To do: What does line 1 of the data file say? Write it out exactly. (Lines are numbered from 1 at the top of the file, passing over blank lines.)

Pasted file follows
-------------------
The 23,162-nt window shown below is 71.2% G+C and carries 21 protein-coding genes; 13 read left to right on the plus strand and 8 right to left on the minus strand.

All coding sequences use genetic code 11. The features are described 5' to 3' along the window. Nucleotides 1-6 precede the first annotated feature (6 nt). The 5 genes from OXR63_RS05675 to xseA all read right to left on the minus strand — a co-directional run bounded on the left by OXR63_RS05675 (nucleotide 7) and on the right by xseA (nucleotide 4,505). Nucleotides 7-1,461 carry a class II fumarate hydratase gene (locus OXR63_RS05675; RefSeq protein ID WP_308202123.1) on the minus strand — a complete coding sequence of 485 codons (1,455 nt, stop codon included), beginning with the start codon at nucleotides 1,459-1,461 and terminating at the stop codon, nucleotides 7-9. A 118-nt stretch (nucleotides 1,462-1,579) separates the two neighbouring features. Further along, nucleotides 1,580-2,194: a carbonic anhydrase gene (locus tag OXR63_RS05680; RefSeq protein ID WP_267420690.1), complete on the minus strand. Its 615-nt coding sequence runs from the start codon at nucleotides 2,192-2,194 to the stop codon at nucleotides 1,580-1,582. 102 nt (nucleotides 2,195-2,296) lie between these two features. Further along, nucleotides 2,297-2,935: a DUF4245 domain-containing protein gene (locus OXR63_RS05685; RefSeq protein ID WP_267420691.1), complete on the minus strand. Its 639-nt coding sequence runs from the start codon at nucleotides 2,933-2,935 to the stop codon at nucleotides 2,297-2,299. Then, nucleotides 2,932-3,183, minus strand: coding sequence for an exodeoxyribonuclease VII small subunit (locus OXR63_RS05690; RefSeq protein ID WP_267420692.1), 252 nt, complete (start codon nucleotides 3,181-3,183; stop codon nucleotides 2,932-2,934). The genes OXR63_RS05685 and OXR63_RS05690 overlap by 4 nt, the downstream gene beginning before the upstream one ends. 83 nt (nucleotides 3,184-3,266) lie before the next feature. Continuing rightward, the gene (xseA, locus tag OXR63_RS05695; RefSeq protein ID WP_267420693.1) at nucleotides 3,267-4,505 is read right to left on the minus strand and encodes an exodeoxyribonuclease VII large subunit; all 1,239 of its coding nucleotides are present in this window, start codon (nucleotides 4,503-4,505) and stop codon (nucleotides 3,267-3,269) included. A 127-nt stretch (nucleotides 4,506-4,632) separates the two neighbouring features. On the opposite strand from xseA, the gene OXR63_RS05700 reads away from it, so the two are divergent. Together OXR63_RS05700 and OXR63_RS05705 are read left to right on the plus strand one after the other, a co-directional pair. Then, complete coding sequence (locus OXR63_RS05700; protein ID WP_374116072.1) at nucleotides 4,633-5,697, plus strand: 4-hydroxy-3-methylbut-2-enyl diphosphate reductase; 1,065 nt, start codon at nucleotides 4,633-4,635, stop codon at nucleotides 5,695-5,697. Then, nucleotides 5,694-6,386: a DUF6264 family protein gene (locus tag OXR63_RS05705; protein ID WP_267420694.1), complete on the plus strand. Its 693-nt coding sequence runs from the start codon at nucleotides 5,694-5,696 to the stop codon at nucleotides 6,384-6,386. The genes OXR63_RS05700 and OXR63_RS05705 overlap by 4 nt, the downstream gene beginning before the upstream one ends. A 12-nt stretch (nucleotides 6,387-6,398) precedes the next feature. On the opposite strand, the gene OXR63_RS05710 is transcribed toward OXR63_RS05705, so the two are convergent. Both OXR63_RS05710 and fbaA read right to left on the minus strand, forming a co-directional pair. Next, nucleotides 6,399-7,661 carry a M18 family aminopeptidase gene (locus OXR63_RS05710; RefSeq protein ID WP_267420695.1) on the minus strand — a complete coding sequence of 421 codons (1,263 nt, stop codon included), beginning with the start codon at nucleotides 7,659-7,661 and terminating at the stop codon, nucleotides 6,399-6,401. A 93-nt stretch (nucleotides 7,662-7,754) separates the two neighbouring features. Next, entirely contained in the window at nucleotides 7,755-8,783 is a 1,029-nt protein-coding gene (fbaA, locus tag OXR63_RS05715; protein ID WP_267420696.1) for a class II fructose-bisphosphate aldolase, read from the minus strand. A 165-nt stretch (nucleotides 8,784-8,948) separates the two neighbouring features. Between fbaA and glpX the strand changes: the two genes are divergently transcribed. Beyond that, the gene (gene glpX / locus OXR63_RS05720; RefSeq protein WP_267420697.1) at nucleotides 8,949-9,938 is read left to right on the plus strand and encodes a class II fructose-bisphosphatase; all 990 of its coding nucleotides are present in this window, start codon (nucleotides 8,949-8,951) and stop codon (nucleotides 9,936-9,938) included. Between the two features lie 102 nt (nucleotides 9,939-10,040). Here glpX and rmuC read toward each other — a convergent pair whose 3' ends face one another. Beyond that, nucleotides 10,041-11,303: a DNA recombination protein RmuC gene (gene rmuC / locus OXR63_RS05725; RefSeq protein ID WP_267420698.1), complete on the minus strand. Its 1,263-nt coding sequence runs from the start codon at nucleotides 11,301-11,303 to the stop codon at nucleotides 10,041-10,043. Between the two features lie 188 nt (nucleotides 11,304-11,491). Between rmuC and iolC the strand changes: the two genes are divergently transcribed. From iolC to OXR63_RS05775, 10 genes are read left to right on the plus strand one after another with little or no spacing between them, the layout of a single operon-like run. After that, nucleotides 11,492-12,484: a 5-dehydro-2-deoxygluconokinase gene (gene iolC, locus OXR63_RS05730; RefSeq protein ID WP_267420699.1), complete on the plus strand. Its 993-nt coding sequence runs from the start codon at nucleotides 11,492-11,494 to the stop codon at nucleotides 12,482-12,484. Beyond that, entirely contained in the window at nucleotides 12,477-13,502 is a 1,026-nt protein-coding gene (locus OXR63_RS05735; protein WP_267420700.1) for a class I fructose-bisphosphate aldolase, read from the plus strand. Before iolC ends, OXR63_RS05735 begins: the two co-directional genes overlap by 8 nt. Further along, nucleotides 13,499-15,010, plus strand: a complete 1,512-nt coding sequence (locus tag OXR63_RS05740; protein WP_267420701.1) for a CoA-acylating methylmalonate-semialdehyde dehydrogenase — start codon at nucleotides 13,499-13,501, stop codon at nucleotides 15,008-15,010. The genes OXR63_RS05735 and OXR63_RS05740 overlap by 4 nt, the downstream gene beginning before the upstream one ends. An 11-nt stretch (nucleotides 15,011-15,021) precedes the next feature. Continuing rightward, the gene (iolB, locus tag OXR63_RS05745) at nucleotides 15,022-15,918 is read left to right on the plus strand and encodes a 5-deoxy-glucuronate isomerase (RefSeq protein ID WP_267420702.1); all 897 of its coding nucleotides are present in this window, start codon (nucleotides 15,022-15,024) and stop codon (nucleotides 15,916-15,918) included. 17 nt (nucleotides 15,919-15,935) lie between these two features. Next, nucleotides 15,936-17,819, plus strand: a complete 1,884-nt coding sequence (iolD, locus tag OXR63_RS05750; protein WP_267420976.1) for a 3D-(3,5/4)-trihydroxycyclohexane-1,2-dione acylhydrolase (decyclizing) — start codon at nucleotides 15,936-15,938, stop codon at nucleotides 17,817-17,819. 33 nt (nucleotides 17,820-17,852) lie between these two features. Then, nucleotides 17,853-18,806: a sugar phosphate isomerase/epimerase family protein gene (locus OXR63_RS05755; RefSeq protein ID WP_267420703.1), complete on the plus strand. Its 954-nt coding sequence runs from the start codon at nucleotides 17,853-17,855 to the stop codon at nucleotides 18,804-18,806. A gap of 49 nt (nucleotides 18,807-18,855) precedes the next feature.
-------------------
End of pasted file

The 23,162-nt window shown below is 71.2% G+C and carries 21 protein-coding genes; 13 read left to right on the plus strand and 8 right to left on the minus strand.